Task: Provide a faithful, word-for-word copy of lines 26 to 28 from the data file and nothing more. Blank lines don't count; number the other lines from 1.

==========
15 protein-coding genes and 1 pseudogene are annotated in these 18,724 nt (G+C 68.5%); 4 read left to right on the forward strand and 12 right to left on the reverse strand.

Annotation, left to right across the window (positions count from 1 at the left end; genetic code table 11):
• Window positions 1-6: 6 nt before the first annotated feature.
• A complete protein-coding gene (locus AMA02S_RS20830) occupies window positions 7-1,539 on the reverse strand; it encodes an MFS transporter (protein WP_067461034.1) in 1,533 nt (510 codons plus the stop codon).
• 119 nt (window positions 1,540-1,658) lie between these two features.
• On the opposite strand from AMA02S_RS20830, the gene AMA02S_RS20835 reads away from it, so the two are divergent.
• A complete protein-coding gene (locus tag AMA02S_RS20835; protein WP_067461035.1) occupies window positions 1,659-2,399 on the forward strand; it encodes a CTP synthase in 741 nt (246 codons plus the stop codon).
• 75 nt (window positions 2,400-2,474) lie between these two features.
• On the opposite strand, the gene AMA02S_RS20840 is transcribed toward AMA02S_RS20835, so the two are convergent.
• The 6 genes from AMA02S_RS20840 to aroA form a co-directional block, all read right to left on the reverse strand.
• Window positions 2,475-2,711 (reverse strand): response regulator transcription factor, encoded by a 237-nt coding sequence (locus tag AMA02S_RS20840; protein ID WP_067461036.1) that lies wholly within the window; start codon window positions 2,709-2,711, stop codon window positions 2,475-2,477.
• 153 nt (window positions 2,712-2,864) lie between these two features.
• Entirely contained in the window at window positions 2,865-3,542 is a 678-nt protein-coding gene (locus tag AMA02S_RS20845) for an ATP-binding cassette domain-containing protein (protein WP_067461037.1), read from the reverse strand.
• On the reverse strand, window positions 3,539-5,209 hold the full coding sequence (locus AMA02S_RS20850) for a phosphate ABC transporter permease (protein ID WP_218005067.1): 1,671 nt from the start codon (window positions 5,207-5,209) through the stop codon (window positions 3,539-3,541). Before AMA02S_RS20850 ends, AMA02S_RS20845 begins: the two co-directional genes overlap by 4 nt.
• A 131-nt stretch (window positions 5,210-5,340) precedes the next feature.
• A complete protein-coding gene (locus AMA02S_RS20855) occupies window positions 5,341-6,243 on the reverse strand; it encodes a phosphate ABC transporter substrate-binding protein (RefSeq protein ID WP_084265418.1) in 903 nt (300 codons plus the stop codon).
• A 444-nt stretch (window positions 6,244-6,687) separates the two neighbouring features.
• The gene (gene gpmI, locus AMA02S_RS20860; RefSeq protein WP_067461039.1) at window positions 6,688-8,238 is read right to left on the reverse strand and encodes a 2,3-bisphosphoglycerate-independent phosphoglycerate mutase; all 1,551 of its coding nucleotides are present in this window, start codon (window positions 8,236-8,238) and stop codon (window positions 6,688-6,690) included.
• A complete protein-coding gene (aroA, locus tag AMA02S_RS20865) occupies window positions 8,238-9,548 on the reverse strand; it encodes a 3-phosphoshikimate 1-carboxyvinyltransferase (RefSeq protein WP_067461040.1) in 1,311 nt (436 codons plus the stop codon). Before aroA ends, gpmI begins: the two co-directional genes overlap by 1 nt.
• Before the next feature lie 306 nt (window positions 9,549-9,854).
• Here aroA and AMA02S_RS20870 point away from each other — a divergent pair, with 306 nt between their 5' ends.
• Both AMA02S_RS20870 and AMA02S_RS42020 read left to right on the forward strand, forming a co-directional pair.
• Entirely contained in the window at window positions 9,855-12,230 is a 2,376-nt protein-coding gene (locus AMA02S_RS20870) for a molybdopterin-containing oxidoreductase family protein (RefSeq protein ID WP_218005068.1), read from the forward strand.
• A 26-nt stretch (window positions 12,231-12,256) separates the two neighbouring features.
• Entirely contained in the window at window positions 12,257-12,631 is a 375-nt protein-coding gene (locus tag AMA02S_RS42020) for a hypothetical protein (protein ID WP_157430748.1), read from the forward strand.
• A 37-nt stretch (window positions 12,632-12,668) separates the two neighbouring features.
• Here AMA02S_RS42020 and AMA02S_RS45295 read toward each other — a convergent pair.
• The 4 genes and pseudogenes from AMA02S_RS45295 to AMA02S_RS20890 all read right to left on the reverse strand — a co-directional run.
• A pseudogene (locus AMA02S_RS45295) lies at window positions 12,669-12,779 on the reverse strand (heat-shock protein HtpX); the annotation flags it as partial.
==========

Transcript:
• A 37-nt stretch (window positions 12,632-12,668) separates the two neighbouring features.
• Here AMA02S_RS42020 and AMA02S_RS45295 read toward each other — a convergent pair.
• The 4 genes and pseudogenes from AMA02S_RS45295 to AMA02S_RS20890 all read right to left on the reverse strand — a co-directional run.